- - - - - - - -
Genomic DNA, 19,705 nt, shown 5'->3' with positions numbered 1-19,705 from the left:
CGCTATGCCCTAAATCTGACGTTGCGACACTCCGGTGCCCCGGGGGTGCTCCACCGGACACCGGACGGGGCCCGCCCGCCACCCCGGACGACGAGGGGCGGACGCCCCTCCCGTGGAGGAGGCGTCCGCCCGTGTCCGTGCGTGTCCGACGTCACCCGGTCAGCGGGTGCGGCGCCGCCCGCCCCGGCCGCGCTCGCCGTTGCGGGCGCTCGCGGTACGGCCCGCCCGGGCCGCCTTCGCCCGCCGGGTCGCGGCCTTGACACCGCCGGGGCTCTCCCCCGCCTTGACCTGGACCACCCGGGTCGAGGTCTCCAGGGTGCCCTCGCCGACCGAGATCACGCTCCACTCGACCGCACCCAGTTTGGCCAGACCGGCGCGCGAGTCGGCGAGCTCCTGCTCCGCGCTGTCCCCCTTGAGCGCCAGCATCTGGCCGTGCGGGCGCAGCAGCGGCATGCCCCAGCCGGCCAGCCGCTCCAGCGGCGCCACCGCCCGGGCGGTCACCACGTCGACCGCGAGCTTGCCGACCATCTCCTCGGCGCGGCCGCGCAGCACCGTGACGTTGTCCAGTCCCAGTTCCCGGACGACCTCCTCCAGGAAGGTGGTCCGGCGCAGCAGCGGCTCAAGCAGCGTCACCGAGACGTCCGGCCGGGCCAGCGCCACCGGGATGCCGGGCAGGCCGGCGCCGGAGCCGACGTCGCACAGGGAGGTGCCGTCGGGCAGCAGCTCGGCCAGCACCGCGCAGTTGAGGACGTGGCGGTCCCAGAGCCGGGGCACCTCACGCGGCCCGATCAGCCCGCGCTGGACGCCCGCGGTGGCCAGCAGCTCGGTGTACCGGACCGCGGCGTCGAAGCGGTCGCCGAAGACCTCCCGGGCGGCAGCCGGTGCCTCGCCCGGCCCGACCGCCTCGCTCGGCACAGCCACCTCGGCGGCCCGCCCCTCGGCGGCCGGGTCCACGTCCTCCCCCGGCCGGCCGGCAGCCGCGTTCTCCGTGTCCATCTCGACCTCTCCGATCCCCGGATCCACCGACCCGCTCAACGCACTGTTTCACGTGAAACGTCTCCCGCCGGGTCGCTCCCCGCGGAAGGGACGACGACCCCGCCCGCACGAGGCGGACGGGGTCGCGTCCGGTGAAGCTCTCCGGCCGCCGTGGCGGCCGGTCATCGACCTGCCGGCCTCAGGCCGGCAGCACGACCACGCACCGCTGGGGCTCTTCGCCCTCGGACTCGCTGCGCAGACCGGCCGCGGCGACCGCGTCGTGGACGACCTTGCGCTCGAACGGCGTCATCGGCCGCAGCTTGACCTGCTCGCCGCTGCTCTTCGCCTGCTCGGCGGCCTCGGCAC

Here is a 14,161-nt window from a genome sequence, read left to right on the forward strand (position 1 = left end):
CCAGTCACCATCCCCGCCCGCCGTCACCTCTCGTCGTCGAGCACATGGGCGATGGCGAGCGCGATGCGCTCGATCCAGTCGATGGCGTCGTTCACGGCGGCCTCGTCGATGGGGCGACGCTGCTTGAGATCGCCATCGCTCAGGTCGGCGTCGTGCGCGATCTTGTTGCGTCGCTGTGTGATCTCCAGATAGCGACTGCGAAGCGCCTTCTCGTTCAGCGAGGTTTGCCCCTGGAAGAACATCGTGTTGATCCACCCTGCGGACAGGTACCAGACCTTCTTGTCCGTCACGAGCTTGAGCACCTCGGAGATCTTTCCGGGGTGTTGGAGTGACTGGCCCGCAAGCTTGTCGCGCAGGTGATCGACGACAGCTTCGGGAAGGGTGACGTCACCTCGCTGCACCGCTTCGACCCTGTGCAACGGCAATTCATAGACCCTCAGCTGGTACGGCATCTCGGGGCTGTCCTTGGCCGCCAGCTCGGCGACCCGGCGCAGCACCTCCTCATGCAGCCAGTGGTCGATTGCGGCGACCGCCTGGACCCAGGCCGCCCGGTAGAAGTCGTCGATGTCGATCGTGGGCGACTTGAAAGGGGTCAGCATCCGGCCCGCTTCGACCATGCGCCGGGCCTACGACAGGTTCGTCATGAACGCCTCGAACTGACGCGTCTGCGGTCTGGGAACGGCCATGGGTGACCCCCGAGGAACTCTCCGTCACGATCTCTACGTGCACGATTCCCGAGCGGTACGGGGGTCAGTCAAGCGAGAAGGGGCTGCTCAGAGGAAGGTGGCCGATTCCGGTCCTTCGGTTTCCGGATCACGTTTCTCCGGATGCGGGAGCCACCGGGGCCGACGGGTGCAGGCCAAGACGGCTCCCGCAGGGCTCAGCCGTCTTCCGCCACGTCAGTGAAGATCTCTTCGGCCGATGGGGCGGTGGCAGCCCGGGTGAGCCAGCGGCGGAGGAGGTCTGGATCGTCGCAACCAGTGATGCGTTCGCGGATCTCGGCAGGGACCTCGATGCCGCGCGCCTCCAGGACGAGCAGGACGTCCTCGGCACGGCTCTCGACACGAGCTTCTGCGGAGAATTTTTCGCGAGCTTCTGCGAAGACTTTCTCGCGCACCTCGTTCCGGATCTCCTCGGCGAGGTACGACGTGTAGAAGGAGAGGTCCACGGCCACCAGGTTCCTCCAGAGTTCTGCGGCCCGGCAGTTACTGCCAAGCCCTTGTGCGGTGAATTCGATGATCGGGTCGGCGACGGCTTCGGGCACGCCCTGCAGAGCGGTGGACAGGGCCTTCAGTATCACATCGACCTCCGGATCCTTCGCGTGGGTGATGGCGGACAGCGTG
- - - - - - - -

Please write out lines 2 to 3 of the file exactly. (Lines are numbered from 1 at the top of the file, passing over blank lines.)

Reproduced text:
CGCTATGCCCTAAATCTGACGTTGCGACACTCCGGTGCCCCGGGGGTGCTCCACCGGACACCGGACGGGGCCCGCCCGCCACCCCGGACGACGAGGGGCGGACGCCCCTCCCGTGGAGGAGGCGTCCGCCCGTGTCCGTGCGTGTCCGACGTCACCCGGTCAGCGGGTGCGGCGCCGCCCGCCCCGGCCGCGCTCGCCGTTGCGGGCGCTCGCGGTACGGCCCGCCCGGGCCGCCTTCGCCCGCCGGGTCGCGGCCTTGACACCGCCGGGGCTCTCCCCCGCCTTGACCTGGACCACCCGGGTCGAGGTCTCCAGGGTGCCCTCGCCGACCGAGATCACGCTCCACTCGACCGCACCCAGTTTGGCCAGACCGGCGCGCGAGTCGGCGAGCTCCTGCTCCGCGCTGTCCCCCTTGAGCGCCAGCATCTGGCCGTGCGGGCGCAGCAGCGGCATGCCCCAGCCGGCCAGCCGCTCCAGCGGCGCCACCGCCCGGGCGGTCACCACGTCGACCGCGAGCTTGCCGACCATCTCCTCGGCGCGGCCGCGCAGCACCGTGACGTTGTCCAGTCCCAGTTCCCGGACGACCTCCTCCAGGAAGGTGGTCCGGCGCAGCAGCGGCTCAAGCAGCGTCACCGAGACGTCCGGCCGGGCCAGCGCCACCGGGATGCCGGGCAGGCCGGCGCCGGAGCCGACGTCGCACAGGGAGGTGCCGTCGGGCAGCAGCTCGGCCAGCACCGCGCAGTTGAGGACGTGGCGGTCCCAGAGCCGGGGCACCTCACGCGGCCCGATCAGCCCGCGCTGGACGCCCGCGGTGGCCAGCAGCTCGGTGTACCGGACCGCGGCGTCGAAGCGGTCGCCGAAGACCTCCCGGGCGGCAGCCGGTGCCTCGCCCGGCCCGACCGCCTCGCTCGGCACAGCCACCTCGGCGGCCCGCCCCTCGGCGGCCGGGTCCACGTCCTCCCCCGGCCGGCCGGCAGCCGCGTTCTCCGTGTCCATCTCGACCTCTCCGATCCCCGGATCCACCGACCCGCTCAACGCACTGTTTCACGTGAAACGTCTCCCGCCGGGTCGCTCCCCGCGGAAGGGACGACGACCCCGCCCGCACGAGGCGGACGGGGTCGCGTCCGGTGAAGCTCTCCGGCCGCCGTGGCGGCCGGTCATCGACCTGCCGGCCTCAGGCCGGCAGCACGACCACGCACCGCTGGGGCTCTTCGCCCTCGGACTCGCTGCGCAGACCGGCCGCGGCGACCGCGTCGTGGACGACCTTGCGCTCGAACGGCGTCATCGGCCGCAGCTTGACCTGCTCGCCGCTGCTCTTCGCCTGCTCGGCGGCCTCGGCAC

Here is a 14,161-nt window from a genome sequence, read left to right on the forward strand (position 1 = left end):